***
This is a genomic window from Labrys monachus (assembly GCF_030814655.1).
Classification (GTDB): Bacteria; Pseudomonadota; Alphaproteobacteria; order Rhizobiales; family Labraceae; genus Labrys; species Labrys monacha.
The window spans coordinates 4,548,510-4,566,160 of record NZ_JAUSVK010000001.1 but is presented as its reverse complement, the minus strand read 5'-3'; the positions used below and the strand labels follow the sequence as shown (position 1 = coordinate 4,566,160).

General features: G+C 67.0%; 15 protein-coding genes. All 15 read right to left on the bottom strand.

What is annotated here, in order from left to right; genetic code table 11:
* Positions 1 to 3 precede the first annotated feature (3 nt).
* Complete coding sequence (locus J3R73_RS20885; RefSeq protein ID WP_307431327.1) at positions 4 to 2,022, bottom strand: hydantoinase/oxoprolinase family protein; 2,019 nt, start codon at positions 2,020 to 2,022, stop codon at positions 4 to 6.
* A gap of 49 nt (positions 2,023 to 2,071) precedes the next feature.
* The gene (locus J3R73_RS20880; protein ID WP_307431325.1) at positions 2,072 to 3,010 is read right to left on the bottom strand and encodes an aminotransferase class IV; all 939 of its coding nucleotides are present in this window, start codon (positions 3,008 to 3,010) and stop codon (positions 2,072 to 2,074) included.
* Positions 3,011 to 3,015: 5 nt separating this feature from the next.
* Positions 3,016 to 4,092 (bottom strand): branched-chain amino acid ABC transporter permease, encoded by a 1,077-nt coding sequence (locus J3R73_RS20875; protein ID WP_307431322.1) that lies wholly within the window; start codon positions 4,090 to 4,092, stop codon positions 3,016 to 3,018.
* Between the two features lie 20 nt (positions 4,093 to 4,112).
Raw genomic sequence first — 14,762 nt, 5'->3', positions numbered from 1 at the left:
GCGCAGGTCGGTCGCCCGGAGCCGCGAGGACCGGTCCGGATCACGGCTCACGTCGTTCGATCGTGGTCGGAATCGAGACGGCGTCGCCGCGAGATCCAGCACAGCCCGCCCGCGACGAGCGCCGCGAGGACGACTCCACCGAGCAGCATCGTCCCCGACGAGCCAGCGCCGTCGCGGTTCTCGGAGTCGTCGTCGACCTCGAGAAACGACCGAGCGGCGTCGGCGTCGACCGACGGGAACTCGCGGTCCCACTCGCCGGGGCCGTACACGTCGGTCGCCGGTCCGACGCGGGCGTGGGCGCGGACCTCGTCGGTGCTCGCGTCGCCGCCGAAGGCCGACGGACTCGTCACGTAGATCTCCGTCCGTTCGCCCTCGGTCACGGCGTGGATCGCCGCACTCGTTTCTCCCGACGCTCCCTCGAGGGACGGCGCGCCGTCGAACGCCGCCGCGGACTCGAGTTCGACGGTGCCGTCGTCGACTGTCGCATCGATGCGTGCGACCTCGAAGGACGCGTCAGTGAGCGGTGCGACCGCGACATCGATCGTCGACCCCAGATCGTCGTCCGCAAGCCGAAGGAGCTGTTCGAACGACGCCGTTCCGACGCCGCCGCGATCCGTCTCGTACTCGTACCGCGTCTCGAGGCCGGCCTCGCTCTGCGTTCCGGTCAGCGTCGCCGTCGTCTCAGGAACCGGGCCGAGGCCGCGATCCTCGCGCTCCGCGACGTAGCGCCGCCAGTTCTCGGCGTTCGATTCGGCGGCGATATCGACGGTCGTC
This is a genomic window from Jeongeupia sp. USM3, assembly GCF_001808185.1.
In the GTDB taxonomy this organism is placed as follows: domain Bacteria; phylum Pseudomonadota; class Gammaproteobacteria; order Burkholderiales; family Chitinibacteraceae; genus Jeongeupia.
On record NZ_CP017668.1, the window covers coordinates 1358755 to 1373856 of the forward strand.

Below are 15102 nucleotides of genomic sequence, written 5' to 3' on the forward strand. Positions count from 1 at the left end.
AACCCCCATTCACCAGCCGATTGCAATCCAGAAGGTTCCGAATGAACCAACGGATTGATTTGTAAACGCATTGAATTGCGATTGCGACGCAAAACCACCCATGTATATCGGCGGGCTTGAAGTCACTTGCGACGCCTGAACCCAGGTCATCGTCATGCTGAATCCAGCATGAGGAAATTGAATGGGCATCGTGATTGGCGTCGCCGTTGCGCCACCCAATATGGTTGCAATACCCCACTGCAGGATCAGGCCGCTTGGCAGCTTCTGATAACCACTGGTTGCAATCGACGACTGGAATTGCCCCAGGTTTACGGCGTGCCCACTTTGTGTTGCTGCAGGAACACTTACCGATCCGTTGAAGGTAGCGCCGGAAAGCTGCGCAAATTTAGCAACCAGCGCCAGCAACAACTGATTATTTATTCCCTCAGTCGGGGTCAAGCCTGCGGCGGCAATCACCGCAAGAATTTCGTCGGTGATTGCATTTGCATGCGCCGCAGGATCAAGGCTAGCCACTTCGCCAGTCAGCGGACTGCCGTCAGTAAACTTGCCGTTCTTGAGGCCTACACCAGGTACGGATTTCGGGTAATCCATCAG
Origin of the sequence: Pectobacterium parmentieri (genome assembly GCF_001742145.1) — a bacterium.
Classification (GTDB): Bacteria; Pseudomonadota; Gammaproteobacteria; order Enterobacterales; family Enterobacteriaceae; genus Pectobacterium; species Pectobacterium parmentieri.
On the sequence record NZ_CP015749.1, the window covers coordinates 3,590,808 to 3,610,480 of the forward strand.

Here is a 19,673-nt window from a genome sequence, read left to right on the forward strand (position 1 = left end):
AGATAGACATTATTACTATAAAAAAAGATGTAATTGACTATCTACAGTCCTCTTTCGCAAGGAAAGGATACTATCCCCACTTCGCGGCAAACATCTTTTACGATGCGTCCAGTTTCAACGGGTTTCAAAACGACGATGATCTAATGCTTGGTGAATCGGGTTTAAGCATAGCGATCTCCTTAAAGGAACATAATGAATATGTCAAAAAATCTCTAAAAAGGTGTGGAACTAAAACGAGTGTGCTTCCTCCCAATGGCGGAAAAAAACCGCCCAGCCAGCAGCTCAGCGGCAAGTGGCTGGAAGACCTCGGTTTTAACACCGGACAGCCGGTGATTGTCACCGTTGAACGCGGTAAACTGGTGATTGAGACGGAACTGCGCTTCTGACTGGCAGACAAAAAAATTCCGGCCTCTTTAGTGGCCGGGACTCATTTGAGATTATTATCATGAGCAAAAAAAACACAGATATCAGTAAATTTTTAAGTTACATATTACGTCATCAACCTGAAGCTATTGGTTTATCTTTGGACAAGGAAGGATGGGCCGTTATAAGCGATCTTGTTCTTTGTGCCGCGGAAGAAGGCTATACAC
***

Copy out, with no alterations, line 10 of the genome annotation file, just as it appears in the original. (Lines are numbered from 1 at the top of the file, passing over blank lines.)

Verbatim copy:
* Positions 3,011 to 3,015: 5 nt separating this feature from the next.